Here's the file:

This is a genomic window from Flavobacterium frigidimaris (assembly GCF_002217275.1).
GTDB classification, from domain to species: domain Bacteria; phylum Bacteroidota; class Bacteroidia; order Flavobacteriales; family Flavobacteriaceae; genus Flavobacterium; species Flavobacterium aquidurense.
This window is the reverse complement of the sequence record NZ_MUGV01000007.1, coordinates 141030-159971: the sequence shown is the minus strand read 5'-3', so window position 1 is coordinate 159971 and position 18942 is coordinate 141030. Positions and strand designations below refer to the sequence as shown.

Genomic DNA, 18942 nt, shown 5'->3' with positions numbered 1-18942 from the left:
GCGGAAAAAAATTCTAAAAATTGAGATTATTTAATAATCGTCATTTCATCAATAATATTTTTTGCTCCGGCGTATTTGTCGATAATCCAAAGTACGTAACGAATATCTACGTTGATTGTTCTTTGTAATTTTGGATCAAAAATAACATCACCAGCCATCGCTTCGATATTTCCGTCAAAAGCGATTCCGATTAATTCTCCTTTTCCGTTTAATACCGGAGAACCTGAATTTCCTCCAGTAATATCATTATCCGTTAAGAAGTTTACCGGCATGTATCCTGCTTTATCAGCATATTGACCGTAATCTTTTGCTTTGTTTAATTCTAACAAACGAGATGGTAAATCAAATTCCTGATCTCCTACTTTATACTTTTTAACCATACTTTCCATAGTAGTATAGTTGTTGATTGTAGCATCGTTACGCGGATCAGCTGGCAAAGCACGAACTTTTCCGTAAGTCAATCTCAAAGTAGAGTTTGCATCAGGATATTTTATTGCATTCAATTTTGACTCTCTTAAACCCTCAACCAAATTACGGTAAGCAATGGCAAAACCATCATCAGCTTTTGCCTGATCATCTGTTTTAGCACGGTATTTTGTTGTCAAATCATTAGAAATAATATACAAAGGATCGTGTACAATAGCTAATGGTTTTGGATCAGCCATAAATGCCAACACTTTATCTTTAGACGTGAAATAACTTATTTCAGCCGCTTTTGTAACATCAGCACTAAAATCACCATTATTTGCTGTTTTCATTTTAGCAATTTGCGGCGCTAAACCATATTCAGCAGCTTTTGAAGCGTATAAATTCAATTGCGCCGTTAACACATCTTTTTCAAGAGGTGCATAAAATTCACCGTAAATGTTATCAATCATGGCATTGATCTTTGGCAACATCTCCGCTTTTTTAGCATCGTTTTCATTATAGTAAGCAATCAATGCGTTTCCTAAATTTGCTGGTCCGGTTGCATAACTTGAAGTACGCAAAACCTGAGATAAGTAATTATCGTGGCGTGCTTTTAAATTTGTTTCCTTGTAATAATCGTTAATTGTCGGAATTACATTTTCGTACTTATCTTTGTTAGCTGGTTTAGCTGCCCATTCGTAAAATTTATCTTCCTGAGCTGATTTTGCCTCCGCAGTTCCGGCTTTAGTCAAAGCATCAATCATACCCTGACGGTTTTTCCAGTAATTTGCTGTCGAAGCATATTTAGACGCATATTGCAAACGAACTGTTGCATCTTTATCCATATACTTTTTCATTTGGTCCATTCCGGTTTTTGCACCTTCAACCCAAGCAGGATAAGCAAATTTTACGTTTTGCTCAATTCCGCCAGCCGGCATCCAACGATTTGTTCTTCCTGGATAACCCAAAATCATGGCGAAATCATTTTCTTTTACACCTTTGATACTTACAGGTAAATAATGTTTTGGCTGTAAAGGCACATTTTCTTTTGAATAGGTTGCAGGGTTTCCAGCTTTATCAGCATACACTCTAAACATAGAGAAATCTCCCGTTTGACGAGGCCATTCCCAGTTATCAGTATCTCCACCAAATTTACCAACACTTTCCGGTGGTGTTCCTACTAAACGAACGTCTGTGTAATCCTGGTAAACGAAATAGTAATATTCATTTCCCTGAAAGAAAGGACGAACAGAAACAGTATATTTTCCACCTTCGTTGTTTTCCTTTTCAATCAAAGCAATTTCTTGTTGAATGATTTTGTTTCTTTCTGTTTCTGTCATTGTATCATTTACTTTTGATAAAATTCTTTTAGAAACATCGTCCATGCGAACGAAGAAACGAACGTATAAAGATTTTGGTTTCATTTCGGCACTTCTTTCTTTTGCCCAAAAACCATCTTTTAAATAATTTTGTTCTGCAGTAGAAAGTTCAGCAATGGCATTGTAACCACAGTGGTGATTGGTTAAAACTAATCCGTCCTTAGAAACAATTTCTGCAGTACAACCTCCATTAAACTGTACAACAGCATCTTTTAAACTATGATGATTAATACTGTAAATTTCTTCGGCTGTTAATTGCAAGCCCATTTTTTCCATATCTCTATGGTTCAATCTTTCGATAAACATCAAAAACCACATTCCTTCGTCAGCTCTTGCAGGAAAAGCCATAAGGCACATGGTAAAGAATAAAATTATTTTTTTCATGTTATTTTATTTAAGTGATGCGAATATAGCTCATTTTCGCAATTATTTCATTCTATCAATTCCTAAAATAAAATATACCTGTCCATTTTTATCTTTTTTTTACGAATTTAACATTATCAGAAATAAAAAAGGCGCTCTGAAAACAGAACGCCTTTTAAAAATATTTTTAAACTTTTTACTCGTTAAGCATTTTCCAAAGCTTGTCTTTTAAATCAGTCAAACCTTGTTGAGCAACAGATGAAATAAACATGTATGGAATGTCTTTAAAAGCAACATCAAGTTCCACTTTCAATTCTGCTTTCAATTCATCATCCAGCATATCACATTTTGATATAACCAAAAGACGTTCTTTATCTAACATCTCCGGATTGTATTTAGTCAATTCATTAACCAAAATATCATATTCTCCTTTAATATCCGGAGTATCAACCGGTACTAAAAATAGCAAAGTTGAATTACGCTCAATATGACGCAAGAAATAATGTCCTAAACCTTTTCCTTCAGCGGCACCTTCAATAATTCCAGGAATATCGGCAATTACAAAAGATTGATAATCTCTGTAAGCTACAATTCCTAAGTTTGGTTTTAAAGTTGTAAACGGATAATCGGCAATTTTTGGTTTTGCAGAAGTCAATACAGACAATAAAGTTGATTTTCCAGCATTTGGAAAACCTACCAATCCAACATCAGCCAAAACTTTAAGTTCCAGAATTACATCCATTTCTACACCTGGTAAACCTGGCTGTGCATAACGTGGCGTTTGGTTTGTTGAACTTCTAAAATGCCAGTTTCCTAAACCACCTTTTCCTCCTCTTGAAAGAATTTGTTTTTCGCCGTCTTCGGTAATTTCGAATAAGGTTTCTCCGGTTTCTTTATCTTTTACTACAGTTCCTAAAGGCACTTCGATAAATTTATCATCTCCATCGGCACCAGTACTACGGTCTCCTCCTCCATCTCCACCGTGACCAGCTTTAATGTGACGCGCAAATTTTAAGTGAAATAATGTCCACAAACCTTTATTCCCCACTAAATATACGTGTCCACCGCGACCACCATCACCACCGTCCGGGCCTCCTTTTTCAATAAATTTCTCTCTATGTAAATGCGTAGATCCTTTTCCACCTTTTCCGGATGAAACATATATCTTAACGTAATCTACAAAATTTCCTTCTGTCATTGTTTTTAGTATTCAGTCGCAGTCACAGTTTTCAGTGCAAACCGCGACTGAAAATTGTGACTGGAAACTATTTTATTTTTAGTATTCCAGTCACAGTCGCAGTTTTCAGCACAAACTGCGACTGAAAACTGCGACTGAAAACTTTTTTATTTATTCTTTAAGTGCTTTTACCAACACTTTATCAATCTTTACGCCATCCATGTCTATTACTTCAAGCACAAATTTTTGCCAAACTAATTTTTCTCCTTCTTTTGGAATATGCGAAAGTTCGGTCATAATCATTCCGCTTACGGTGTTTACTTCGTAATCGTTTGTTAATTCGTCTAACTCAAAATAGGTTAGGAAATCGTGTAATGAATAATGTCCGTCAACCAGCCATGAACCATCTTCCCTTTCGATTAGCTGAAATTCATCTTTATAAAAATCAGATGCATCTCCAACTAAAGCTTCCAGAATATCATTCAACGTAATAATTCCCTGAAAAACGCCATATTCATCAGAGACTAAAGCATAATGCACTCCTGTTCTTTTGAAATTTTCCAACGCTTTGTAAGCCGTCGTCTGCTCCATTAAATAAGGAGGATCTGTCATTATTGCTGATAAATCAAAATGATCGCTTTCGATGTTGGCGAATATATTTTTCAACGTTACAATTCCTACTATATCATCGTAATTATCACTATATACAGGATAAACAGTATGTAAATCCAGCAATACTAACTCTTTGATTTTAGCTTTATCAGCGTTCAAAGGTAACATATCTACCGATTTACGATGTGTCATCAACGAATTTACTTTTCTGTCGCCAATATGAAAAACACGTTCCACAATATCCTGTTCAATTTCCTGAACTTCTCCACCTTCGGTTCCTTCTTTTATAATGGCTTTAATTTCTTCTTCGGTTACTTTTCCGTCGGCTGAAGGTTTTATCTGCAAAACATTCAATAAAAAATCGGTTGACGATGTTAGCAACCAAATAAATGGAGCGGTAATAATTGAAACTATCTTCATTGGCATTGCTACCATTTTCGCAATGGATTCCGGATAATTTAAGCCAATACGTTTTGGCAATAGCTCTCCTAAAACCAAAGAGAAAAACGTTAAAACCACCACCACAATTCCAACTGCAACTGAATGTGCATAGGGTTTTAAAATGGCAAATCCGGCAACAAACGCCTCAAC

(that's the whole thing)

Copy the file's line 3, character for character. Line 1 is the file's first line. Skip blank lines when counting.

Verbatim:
This window is the reverse complement of the sequence record NZ_MUGV01000007.1, coordinates 141030-159971: the sequence shown is the minus strand read 5'-3', so window position 1 is coordinate 159971 and position 18942 is coordinate 141030. Positions and strand designations below refer to the sequence as shown.